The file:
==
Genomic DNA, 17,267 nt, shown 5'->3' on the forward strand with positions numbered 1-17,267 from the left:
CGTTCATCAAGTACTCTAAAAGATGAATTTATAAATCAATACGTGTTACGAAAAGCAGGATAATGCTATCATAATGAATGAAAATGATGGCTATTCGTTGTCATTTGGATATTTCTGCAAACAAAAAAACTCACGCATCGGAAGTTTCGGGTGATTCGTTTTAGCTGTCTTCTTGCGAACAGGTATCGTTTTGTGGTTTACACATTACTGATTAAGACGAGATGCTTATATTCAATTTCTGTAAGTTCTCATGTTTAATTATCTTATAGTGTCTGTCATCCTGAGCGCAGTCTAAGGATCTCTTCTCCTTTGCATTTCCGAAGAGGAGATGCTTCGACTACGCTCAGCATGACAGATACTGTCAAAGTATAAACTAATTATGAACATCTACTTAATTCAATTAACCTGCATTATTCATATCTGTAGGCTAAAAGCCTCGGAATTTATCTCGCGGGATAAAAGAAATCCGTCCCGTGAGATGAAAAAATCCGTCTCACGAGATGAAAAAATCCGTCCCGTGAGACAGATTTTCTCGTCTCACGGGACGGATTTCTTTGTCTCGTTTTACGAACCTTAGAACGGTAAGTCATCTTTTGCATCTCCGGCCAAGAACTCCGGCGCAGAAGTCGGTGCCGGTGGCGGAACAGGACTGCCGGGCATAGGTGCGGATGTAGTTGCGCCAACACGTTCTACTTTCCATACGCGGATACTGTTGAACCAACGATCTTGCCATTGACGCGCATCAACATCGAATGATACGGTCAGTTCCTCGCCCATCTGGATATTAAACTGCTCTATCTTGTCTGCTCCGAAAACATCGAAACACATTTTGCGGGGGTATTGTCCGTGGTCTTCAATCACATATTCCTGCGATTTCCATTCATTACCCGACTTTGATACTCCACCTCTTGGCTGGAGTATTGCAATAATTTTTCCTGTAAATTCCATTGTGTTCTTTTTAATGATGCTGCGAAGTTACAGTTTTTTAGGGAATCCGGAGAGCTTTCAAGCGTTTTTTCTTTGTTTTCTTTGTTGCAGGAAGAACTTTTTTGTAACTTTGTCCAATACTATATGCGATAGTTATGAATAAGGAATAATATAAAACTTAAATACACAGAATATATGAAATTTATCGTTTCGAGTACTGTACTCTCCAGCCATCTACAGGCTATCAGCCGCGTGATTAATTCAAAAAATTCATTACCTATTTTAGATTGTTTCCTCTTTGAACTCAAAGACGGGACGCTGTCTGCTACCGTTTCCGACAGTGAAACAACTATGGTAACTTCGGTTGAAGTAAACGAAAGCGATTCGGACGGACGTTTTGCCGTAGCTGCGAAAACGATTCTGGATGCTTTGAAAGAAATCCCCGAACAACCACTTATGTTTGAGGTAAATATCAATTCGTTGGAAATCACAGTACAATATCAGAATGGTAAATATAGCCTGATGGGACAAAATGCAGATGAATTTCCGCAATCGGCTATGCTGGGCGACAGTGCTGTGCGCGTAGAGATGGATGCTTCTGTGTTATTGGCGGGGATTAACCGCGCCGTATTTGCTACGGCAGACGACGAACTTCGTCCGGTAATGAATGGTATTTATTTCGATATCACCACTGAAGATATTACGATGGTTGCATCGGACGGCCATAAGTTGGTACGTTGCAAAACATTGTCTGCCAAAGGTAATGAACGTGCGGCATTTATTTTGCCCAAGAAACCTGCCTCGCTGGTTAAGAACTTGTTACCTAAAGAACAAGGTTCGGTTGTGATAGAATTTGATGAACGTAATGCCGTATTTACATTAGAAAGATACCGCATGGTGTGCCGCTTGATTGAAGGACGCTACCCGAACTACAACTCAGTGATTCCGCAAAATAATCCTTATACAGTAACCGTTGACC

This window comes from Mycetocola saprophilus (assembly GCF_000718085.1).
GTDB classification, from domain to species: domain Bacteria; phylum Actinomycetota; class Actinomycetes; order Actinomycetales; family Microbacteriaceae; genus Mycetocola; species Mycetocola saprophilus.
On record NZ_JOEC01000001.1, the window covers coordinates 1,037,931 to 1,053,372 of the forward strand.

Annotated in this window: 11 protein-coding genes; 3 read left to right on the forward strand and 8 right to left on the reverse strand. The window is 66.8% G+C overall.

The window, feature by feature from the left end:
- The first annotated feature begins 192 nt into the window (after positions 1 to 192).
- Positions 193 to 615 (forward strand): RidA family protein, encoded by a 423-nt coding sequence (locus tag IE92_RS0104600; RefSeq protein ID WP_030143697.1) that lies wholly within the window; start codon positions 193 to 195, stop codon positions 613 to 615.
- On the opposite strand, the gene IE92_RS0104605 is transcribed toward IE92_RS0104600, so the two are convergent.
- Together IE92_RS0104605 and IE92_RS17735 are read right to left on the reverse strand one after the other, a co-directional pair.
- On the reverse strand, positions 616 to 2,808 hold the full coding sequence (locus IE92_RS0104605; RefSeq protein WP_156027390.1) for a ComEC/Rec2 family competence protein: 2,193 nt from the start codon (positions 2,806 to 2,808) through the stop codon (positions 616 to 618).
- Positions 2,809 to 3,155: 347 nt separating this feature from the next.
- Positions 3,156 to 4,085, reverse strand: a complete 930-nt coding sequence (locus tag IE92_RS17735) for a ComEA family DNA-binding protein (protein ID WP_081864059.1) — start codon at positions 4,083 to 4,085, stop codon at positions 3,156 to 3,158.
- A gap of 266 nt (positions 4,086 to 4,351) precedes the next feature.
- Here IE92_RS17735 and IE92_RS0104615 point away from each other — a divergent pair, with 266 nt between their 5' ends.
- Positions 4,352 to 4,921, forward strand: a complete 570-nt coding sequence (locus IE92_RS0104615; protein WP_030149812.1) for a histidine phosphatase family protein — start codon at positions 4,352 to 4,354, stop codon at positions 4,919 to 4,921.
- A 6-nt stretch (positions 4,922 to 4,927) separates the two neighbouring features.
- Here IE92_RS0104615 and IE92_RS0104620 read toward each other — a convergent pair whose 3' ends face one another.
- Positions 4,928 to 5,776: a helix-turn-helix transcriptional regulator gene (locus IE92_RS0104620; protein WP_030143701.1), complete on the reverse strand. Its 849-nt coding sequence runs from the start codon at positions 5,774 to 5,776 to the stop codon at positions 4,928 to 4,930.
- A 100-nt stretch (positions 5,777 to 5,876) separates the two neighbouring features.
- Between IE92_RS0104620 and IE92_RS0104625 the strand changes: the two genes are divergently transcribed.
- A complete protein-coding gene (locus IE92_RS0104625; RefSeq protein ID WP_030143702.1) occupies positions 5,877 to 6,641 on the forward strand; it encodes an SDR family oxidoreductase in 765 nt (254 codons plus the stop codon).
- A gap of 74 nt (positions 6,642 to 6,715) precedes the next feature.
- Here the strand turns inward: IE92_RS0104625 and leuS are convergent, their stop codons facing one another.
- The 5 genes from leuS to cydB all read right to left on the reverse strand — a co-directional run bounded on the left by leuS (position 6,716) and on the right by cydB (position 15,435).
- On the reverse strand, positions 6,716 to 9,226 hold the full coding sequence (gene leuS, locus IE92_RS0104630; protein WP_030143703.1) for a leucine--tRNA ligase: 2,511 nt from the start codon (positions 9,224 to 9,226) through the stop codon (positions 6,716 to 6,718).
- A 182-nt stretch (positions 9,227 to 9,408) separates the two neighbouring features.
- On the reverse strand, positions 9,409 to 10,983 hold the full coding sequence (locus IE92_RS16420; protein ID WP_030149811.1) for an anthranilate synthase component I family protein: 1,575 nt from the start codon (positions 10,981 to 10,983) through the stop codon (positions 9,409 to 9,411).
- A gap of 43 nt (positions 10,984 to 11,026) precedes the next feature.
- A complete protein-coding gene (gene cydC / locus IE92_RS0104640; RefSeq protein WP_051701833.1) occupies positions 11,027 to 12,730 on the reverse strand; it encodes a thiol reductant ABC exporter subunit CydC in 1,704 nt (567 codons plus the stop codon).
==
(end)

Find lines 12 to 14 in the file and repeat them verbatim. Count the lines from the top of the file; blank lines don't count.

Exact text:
- On the reverse strand, positions 616 to 2,808 hold the full coding sequence (locus IE92_RS0104605; RefSeq protein WP_156027390.1) for a ComEC/Rec2 family competence protein: 2,193 nt from the start codon (positions 2,806 to 2,808) through the stop codon (positions 616 to 618).
- Positions 2,809 to 3,155: 347 nt separating this feature from the next.
- Positions 3,156 to 4,085, reverse strand: a complete 930-nt coding sequence (locus tag IE92_RS17735) for a ComEA family DNA-binding protein (protein ID WP_081864059.1) — start codon at positions 4,083 to 4,085, stop codon at positions 3,156 to 3,158.